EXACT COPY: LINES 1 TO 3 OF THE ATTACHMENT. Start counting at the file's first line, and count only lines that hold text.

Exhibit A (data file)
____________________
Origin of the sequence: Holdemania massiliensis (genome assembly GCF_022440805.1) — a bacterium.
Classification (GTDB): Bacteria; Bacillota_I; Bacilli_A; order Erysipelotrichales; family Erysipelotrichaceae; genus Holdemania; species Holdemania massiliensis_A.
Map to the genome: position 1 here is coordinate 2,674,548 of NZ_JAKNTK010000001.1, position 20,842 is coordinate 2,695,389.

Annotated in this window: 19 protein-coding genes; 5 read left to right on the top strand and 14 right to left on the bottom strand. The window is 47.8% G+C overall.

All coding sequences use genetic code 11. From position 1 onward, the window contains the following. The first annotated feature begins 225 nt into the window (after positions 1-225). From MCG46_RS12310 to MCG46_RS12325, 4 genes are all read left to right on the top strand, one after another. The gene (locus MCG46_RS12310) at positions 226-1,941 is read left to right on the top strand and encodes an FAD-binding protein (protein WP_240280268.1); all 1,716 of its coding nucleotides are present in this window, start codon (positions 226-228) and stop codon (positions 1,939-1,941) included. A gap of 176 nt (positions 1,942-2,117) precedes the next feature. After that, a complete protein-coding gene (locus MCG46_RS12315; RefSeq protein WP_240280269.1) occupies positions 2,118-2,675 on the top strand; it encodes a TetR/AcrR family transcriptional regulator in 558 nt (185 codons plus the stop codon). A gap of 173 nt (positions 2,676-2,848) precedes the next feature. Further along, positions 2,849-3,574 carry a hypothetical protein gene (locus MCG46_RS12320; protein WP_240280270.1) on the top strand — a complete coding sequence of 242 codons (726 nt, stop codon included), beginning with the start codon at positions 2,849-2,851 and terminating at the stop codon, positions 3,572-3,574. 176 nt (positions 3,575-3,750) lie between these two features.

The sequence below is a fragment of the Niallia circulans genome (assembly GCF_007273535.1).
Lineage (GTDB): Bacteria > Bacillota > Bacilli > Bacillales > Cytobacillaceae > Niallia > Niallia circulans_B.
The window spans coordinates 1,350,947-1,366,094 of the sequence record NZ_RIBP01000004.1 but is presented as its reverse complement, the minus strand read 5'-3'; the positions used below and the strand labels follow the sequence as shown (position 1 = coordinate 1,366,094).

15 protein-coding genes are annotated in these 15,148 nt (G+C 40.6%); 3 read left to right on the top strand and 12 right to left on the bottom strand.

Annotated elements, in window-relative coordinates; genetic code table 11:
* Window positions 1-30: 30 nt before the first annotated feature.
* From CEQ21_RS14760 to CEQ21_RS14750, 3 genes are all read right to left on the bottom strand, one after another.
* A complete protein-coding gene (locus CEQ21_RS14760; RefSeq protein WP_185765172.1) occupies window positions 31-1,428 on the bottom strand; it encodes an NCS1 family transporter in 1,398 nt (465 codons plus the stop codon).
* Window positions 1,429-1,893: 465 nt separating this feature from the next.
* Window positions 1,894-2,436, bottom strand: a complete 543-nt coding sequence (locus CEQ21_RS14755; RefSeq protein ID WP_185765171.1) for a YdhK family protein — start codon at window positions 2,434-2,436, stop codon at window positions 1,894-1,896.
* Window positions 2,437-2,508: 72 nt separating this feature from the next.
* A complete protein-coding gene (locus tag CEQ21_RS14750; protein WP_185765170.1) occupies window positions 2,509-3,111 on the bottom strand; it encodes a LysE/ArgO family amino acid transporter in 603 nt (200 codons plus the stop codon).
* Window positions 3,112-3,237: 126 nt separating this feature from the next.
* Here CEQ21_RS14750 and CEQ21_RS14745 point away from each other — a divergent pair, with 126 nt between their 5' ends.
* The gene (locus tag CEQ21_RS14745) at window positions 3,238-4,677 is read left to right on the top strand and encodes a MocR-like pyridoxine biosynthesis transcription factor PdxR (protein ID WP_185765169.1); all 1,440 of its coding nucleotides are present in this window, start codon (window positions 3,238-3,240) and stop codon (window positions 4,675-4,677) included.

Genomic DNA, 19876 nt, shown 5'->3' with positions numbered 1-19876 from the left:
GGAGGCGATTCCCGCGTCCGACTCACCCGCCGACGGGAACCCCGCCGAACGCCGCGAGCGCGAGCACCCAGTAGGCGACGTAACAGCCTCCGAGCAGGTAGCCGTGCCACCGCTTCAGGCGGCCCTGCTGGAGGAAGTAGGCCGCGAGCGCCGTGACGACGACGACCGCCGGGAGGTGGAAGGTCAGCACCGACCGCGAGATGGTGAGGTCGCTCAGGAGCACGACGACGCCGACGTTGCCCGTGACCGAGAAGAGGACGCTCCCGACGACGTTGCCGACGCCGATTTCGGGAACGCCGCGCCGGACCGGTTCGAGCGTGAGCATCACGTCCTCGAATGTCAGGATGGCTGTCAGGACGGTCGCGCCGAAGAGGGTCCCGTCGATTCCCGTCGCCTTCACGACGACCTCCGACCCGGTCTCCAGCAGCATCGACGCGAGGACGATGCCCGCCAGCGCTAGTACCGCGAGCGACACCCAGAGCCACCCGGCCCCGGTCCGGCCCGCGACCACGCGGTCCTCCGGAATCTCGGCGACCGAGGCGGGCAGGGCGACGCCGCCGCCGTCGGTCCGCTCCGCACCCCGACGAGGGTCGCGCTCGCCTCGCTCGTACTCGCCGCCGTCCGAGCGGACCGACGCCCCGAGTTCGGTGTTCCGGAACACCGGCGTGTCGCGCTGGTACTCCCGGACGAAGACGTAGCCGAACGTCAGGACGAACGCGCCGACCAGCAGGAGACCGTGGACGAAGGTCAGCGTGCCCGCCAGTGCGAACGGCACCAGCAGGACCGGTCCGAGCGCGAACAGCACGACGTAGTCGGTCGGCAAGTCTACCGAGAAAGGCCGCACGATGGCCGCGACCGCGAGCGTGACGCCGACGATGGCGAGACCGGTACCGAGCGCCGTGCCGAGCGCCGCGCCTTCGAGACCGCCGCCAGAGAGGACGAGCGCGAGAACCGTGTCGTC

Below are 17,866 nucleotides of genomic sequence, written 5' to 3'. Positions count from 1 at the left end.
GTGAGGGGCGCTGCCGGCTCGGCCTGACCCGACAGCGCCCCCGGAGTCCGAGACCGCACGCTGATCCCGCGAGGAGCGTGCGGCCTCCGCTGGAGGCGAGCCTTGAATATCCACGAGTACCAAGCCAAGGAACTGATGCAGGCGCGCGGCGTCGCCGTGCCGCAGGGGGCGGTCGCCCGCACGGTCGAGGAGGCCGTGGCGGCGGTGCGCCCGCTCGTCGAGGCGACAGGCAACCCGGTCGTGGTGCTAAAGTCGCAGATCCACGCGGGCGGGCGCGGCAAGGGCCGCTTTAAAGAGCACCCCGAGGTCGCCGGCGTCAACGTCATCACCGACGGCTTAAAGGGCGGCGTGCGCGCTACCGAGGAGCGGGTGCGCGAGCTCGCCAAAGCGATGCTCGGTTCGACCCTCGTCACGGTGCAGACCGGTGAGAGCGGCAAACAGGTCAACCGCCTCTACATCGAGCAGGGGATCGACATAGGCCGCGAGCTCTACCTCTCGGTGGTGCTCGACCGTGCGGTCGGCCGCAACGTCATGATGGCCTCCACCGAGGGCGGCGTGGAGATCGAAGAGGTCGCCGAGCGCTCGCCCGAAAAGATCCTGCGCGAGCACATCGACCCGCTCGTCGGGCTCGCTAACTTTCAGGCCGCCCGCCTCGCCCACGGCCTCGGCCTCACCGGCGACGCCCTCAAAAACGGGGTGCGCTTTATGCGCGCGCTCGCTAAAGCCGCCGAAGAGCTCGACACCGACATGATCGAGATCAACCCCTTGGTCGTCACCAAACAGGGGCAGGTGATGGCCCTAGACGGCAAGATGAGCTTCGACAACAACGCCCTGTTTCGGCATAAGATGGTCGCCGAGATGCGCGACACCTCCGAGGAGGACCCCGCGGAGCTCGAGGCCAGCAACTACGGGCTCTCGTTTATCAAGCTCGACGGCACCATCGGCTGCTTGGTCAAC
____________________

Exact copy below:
Origin of the sequence: Holdemania massiliensis (genome assembly GCF_022440805.1) — a bacterium.
Classification (GTDB): Bacteria; Bacillota_I; Bacilli_A; order Erysipelotrichales; family Erysipelotrichaceae; genus Holdemania; species Holdemania massiliensis_A.
Map to the genome: position 1 here is coordinate 2,674,548 of NZ_JAKNTK010000001.1, position 20,842 is coordinate 2,695,389.